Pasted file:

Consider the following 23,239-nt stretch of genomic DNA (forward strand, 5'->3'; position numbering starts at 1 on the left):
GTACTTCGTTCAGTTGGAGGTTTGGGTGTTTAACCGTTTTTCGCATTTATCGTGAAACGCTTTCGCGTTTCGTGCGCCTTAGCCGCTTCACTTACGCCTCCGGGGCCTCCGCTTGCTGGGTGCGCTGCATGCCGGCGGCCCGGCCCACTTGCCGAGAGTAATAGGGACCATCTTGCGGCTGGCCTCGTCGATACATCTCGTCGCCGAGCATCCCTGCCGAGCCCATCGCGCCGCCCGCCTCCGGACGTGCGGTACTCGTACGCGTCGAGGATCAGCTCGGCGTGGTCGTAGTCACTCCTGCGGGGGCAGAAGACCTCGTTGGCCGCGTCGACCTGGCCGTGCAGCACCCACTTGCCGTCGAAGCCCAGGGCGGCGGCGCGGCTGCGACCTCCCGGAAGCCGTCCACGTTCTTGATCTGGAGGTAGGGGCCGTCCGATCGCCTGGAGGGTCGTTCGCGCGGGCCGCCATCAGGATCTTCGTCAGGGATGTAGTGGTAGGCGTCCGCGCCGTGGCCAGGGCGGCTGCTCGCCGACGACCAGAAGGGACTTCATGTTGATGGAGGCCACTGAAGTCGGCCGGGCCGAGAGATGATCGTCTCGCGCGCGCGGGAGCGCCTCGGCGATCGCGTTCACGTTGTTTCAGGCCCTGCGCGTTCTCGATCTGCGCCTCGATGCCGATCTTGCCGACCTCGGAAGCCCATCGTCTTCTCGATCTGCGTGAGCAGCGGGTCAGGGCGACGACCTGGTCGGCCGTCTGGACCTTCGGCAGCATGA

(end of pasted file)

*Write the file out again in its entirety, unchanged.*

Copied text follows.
Consider the following 23,239-nt stretch of genomic DNA (forward strand, 5'->3'; position numbering starts at 1 on the left):
GTACTTCGTTCAGTTGGAGGTTTGGGTGTTTAACCGTTTTTCGCATTTATCGTGAAACGCTTTCGCGTTTCGTGCGCCTTAGCCGCTTCACTTACGCCTCCGGGGCCTCCGCTTGCTGGGTGCGCTGCATGCCGGCGGCCCGGCCCACTTGCCGAGAGTAATAGGGACCATCTTGCGGCTGGCCTCGTCGATACATCTCGTCGCCGAGCATCCCTGCCGAGCCCATCGCGCCGCCCGCCTCCGGACGTGCGGTACTCGTACGCGTCGAGGATCAGCTCGGCGTGGTCGTAGTCACTCCTGCGGGGGCAGAAGACCTCGTTGGCCGCGTCGACCTGGCCGTGCAGCACCCACTTGCCGTCGAAGCCCAGGGCGGCGGCGCGGCTGCGACCTCCCGGAAGCCGTCCACGTTCTTGATCTGGAGGTAGGGGCCGTCCGATCGCCTGGAGGGTCGTTCGCGCGGGCCGCCATCAGGATCTTCGTCAGGGATGTAGTGGTAGGCGTCCGCGCCGTGGCCAGGGCGGCTGCTCGCCGACGACCAGAAGGGACTTCATGTTGATGGAGGCCACTGAAGTCGGCCGGGCCGAGAGATGATCGTCTCGCGCGCGCGGGAGCGCCTCGGCGATCGCGTTCACGTTGTTTCAGGCCCTGCGCGTTCTCGATCTGCGCCTCGATGCCGATCTTGCCGACCTCGGAAGCCCATCGTCTTCTCGATCTGCGTGAGCAGCGGGTCAGGGCGACGACCTGGTCGGCCGTCTGGACCTTCGGCAGCATGA